In reply to Reality | September 19th, 2016 at 9:03 pm

    John

    “I would guess the great traffic he’s talking about was domainers looking to see if something was there.”

    I’m also inclined to think the traffic could just be “bull spit” on a basis like that, too; however, what about this possibility raised here:

    http://domainnamewire.com/2016/08/30/new-tlds-suffer-awareness-problem-demand-problem/

    “Many do not realize, but gTLDs that form heavily searched for terms get a lot of traffic. I am sure it is by accident – people probably try to perform a Google search on their phone and hit . instead of the space bar, thus connecting the two words.”

    Do we have a “winner” with that in terms of valuable useful traffic or not?

    September 19th, 2016 at 8:07 pm

    MrVg

    How can there be type in traffic for extensions that nobody knows about ??

    September 19th, 2016 at 8:57 pm

      John

      How about you read my post which appears right before yours?

      In reply to MrVg | September 19th, 2016 at 9:55 pm

      MrVg

      How about you accept that no one accidently types in the keyword terms, direct nav always ends with a .com

      In reply to John | September 20th, 2016 at 9:26 pm

    brand

    I Wish at this time we could hear from Mr. Rick Schwartz.
    I think this is what he predicted a year before they even came out.
    I can’t remember but was it .guru and .tips a couple of the first so called [NEW G’S] that came out?.
    I remember Mr. Schwartz laughing at the numbers from .rich and saying at that time, these will ALL die on the vine.
    I call him Mr. Schwartz cause i have never met him, but if it wasn’t for Mr.Schwartz and Mr. Berken’s i never would have jumped ahead of the curve and bought good 5N and good 6N .com’s and had the chance to make some decent cash in 2015.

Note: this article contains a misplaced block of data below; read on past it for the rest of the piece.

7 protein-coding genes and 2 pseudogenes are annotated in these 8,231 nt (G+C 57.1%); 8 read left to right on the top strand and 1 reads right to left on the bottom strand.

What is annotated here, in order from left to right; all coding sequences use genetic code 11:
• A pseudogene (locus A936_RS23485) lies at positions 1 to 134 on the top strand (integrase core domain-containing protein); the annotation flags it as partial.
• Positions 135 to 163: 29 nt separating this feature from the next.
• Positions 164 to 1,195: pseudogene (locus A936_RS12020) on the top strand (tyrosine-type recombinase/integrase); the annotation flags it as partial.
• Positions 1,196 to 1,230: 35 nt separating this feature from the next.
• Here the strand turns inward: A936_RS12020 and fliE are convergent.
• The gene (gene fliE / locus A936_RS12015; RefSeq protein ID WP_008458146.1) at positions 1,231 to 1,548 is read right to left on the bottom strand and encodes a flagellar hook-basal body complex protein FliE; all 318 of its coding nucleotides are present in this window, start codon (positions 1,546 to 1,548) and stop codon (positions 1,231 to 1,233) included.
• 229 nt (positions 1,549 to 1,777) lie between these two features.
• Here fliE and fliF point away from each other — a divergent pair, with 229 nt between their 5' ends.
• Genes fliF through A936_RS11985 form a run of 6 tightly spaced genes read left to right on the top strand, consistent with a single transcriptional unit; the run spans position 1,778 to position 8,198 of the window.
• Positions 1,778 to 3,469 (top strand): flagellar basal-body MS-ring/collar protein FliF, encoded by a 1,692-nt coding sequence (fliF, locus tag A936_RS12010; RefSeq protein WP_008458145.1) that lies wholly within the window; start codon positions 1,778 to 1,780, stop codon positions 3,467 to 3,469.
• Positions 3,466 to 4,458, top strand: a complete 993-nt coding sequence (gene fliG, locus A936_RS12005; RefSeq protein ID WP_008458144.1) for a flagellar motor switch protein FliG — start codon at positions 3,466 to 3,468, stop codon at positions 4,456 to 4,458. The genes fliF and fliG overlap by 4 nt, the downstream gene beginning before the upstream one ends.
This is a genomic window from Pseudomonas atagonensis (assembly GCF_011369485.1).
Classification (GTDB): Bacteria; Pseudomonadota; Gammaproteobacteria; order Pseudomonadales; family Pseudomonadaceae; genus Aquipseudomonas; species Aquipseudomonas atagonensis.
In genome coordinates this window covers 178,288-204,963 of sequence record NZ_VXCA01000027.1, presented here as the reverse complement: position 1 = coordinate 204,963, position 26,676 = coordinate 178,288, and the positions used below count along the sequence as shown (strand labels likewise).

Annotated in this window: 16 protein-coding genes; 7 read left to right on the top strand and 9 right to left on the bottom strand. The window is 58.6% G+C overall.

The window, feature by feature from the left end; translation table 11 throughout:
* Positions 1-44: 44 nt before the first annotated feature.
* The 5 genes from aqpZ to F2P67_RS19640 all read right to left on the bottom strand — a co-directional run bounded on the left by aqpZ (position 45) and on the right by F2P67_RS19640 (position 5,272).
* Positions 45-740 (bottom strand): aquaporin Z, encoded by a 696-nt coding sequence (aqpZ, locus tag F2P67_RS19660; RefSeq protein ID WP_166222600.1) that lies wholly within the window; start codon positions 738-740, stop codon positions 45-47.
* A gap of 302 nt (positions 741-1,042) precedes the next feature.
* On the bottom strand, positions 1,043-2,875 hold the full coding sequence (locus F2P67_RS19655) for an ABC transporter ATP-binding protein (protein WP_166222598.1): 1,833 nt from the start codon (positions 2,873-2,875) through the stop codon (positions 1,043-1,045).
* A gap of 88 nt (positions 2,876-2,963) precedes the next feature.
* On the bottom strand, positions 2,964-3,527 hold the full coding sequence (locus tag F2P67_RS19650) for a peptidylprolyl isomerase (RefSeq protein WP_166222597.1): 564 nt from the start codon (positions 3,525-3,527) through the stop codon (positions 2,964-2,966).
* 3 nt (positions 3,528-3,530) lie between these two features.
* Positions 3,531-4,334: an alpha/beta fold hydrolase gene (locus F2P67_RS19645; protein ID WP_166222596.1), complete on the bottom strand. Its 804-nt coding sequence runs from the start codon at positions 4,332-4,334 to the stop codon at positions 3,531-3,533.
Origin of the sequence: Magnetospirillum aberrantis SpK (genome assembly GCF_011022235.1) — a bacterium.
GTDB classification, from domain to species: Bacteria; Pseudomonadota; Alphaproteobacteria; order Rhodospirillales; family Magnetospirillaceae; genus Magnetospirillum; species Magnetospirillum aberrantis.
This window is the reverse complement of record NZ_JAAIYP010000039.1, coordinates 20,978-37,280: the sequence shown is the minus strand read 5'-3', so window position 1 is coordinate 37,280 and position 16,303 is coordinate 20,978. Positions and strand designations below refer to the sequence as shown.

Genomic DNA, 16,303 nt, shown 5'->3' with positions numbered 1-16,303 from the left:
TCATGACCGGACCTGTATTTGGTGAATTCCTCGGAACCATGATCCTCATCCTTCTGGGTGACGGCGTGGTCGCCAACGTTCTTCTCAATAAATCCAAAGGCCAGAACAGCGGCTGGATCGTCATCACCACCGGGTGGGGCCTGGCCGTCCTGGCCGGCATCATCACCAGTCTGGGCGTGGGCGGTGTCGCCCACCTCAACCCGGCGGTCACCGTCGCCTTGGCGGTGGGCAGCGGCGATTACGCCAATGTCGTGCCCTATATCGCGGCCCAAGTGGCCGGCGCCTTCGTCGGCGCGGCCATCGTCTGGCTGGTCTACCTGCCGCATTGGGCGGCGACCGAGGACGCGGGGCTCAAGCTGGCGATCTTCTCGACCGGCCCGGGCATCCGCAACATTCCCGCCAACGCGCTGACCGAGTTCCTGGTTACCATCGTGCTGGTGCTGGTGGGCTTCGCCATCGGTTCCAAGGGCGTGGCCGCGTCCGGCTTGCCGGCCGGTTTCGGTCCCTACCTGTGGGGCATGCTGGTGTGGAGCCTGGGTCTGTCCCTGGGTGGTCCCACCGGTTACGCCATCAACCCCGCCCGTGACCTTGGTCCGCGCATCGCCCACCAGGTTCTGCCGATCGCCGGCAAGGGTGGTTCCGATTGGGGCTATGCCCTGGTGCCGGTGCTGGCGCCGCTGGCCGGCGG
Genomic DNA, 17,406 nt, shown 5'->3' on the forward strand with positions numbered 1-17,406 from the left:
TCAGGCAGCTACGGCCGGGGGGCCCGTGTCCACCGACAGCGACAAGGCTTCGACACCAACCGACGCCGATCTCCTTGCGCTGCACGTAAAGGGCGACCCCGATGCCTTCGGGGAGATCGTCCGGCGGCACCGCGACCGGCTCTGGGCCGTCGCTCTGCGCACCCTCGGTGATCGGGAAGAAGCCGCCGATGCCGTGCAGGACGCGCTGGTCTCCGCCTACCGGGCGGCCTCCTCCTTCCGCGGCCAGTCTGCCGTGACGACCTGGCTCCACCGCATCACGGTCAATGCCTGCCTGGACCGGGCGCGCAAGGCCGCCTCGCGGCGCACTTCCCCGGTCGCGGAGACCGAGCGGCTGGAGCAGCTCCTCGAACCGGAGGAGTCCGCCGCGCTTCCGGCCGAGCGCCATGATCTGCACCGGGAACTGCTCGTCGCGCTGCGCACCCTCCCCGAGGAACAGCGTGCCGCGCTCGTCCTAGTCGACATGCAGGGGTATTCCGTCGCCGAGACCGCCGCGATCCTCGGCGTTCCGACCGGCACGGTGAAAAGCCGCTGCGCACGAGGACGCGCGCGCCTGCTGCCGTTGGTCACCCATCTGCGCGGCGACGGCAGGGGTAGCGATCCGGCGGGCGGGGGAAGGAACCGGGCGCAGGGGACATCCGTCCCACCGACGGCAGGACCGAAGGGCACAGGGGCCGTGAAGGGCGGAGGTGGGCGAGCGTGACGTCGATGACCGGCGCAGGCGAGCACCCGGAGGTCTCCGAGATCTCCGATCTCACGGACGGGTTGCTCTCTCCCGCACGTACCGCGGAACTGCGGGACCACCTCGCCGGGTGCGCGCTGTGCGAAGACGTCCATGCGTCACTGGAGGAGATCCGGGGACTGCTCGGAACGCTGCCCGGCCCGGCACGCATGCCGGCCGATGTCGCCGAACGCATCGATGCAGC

I thank them both…

    September 19th, 2016 at 9:02 pm

      John

      I like Rick Scwartz too, but isn’t it now well known that he subsequently spent a fortune on a lot of new gTLDs himself, or not?

      In reply to brand | September 19th, 2016 at 9:57 pm

    michael berkens

    On the Rick issue the answer is no

    September 20th, 2016 at 12:45 am

      John

      Well maybe a small fortune, even just for gambling? I distinctly remember him posting that he was buying a bunch despite everything he had written.

      In reply to michael berkens | September 20th, 2016 at 1:20 am

      John

      Maybe not new, but he spent something close to $200,000 for Flowers.mobi when .mobi was supposed to be the next big thing.

      What’s any different about that purchase in any of these new, available extensions? Nothing as far as I can see.

      You can call .mobi a new extension as well. They are all in the same boat. People are just getting excited because there’s new ones. Once they’re not new nobody cares anymore. History repeats itself over and over each time a new extension is released.

      Even way back when during the rollout of .US (year 2000 ?) everyone crapped themselves over the new extension. Here we are in 2016 and .US does not really matter to much of anyone.

      .US had about 17 years to gain traction and it still has not. I know it’s a ccTLD but really it’s the same thing, and cheaper than these new TLDs.

      .TV ? Arguably the best extension ever released yet it can’t gain traction. Everyone in the world recognizes “TV”, yet here we are with no traction after countless years.

      Good luck trying to turn a profit out of these new extensions. You’ll need it. If you want to make money make it while the iron is still hot, don’t wait until nobody cares about your extension anymore. Those in the past made most of their money at the beginning, not later when it was obvious the new extension was going to be a failure.

      In reply to michael berkens | September 20th, 2016 at 10:27 am

      John